Our work with service members and veterans
From April 30, 2022, we shall be restructuring our services to veterans and military service members. The Military Psychological Services, under the Directorship of Dr Roger Brooke, will be closing, with the services themselves being folded into the regular services of the Psychology Clinic. Dr. Brooke himself is retiring. The Psychology Clinic will continue to welcome military service members, veterans, and their loved ones if and when doctoral students are available. Military clients will pay the Clinic's fees in the normal way.
We sometimes see people individually but we also work with families.
Why come to the Duquesne University Psychology Clinic?
You might like to contact us because:
- Our services are confidential within the standard limits of the law (safety).
- We do not report to insurance companies.
- We are familiar with the invisible wounds of war, including traumatic brain injury, posttraumatic stress injury, moral injury, and military sexual trauma.
- We are independent of other institutions, but can work in conjunction with other institutions at the client's request.
- We believe that posttraumatic injury can become posttraumatic growth. We are not focused only on symptom reduction because we include a perspective which hopes to promote a greater sense of well being, personal agency, and resilience for the future, more enjoyable personal relationships, and optimal family functioning.
We know that the psychological wounds of war are a universal human experience, known in all cultures. These wounds were described in our own culture by Homer over two and a half thousand years ago. What people now call post traumatic stress injury (or PTSI) is traditionally a burden that was carried by the community and not the individual warrior, and the community had rituals to bring their warriors home. Story telling, sharing the thoughts and feelings about what happened, taking up the lessons learned in service into one's life, and making peace with the dead, are practices in those warrior traditions. It is also important, then, for the suffering warrior and the community (or therapist) to help evaluate what happened in realistic and life-affirming ways.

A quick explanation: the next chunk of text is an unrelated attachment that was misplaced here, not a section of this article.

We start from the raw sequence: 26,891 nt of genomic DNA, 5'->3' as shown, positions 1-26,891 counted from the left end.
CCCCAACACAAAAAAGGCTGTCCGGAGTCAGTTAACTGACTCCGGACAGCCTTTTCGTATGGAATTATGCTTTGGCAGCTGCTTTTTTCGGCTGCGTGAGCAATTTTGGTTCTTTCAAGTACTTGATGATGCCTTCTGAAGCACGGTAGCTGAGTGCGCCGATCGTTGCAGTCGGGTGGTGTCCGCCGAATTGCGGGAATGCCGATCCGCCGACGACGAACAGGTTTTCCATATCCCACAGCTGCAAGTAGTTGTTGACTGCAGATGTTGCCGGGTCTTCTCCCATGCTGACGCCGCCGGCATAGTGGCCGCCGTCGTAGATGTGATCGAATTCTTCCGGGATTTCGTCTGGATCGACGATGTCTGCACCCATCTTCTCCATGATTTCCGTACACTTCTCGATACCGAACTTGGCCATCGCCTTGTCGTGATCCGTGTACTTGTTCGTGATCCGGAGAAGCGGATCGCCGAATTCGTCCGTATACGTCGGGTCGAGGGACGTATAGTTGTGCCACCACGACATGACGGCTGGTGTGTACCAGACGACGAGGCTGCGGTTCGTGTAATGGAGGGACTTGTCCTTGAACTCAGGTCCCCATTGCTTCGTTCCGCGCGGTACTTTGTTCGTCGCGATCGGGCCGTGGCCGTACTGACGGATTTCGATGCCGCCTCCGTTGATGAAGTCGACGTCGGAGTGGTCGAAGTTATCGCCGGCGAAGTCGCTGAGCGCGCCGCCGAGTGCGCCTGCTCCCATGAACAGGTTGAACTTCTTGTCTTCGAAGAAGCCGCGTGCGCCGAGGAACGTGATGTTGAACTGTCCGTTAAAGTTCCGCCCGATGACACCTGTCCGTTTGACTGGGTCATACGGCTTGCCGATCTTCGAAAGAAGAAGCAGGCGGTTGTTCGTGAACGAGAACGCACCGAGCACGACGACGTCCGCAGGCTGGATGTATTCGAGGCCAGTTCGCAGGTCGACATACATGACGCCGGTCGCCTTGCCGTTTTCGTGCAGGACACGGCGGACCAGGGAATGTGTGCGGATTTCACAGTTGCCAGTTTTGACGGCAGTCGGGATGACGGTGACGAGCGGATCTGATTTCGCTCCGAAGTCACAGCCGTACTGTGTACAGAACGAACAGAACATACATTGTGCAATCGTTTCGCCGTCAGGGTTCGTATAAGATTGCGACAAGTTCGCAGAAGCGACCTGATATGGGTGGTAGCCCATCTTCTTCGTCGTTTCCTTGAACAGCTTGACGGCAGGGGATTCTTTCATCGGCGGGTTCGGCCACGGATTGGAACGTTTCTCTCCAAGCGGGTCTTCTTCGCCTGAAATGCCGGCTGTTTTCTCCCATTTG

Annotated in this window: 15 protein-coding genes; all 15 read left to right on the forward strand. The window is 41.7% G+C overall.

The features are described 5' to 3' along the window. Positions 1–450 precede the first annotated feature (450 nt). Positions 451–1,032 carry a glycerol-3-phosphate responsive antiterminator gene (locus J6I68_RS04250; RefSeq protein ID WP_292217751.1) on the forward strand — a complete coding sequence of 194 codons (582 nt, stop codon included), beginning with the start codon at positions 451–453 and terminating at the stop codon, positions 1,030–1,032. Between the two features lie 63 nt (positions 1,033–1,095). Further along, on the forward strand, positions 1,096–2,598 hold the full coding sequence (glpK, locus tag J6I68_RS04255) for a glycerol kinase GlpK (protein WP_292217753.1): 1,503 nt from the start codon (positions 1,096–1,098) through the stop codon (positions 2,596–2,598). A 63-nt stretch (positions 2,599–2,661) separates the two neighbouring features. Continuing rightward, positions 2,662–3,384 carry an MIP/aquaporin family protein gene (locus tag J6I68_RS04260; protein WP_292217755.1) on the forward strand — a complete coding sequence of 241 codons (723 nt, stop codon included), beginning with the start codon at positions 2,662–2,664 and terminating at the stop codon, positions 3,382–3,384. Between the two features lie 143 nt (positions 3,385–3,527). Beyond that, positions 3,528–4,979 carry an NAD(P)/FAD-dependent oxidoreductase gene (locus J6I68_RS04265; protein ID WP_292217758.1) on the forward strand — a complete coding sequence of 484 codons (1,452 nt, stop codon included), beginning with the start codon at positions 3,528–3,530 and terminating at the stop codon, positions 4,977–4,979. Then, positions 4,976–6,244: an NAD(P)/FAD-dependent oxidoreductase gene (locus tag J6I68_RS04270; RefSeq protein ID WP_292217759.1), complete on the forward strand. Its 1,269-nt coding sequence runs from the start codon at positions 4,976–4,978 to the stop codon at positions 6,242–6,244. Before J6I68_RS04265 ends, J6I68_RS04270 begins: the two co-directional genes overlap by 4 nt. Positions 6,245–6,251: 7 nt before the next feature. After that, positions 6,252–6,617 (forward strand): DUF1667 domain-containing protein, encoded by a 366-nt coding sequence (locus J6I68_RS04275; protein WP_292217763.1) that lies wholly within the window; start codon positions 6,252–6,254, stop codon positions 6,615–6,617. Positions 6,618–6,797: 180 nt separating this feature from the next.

We understand that many women, and some men, veterans have unique wounds and challenges. These include dealing with long separations from children and the challenges of renegotiating motherhood and fatherhood upon return, relationship stressors with partners related to deployment, gender discrimination in military culture, and sexual assault. There has also often been the double trauma of reporting sexual assault to unreceptive or even hostile superiors. Both male and female therapists trained to help with these issues are available.
Most of us at the Clinic are civilians. Some veterans prefer civilian therapists; others are surprised how helpful talking to a civilian therapist can be. It can be easier to talk in private outside of military structure, and differing ranks is not an issue. Being understood by civilian therapists helps bridge veterans back into the civilian world.
We are good listeners. We meet our clients on their own terms, and we avoid
offering simplistic solutions to complex personal questions. We know that personality and personal history make for important individual differences to what are otherwise shared military experiences.
Humanistic values without an agenda
We have no political or religious agenda other than to be of service to those who consult us. We are not aligned with groups that are for or against the current or recent wars. You are welcome here whatever your views.
For some people, it is helpful that Duquesne University is a Catholic institution. This does not mean we preach or have a religious agenda. It means we try to approach people in a way that is consistent with the best of Catholic values. For us, this means respect for the individual worth and humanity of those who consult us, humility in the face of the veteran's experience, and an openness to the deeply personal and spiritual questions that are often raised in times of war.